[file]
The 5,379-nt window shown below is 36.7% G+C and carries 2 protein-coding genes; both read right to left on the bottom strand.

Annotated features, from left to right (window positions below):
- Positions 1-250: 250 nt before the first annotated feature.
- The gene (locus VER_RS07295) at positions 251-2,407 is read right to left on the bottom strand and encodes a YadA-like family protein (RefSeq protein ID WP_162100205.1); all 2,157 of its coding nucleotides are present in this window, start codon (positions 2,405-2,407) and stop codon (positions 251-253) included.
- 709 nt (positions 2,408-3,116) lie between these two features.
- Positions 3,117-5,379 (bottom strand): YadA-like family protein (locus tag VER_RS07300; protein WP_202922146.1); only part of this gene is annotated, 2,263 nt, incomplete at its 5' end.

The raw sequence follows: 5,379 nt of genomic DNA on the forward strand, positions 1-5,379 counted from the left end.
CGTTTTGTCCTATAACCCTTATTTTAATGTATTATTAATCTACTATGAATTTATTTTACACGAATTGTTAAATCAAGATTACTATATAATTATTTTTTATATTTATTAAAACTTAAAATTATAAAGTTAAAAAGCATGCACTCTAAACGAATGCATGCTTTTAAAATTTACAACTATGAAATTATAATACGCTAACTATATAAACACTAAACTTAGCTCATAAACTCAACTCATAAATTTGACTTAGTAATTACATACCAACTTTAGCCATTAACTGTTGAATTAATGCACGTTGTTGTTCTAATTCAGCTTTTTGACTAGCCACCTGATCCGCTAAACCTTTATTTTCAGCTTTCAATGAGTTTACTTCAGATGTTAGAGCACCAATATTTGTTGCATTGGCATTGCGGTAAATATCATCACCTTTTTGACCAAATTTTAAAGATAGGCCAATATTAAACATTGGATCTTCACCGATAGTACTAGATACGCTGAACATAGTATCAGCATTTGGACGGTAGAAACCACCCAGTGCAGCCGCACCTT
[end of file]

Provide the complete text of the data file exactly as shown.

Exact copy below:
The 5,379-nt window shown below is 36.7% G+C and carries 2 protein-coding genes; both read right to left on the bottom strand.

Annotated features, from left to right (window positions below):
- Positions 1-250: 250 nt before the first annotated feature.
- The gene (locus VER_RS07295) at positions 251-2,407 is read right to left on the bottom strand and encodes a YadA-like family protein (RefSeq protein ID WP_162100205.1); all 2,157 of its coding nucleotides are present in this window, start codon (positions 2,405-2,407) and stop codon (positions 251-253) included.
- 709 nt (positions 2,408-3,116) lie between these two features.
- Positions 3,117-5,379 (bottom strand): YadA-like family protein (locus tag VER_RS07300; protein WP_202922146.1); only part of this gene is annotated, 2,263 nt, incomplete at its 5' end.

The raw sequence follows: 5,379 nt of genomic DNA on the forward strand, positions 1-5,379 counted from the left end.
CGTTTTGTCCTATAACCCTTATTTTAATGTATTATTAATCTACTATGAATTTATTTTACACGAATTGTTAAATCAAGATTACTATATAATTATTTTTTATATTTATTAAAACTTAAAATTATAAAGTTAAAAAGCATGCACTCTAAACGAATGCATGCTTTTAAAATTTACAACTATGAAATTATAATACGCTAACTATATAAACACTAAACTTAGCTCATAAACTCAACTCATAAATTTGACTTAGTAATTACATACCAACTTTAGCCATTAACTGTTGAATTAATGCACGTTGTTGTTCTAATTCAGCTTTTTGACTAGCCACCTGATCCGCTAAACCTTTATTTTCAGCTTTCAATGAGTTTACTTCAGATGTTAGAGCACCAATATTTGTTGCATTGGCATTGCGGTAAATATCATCACCTTTTTGACCAAATTTTAAAGATAGGCCAATATTAAACATTGGATCTTCACCGATAGTACTAGATACGCTGAACATAGTATCAGCATTTGGACGGTAGAAACCACCCAGTGCAGCCGCACCTT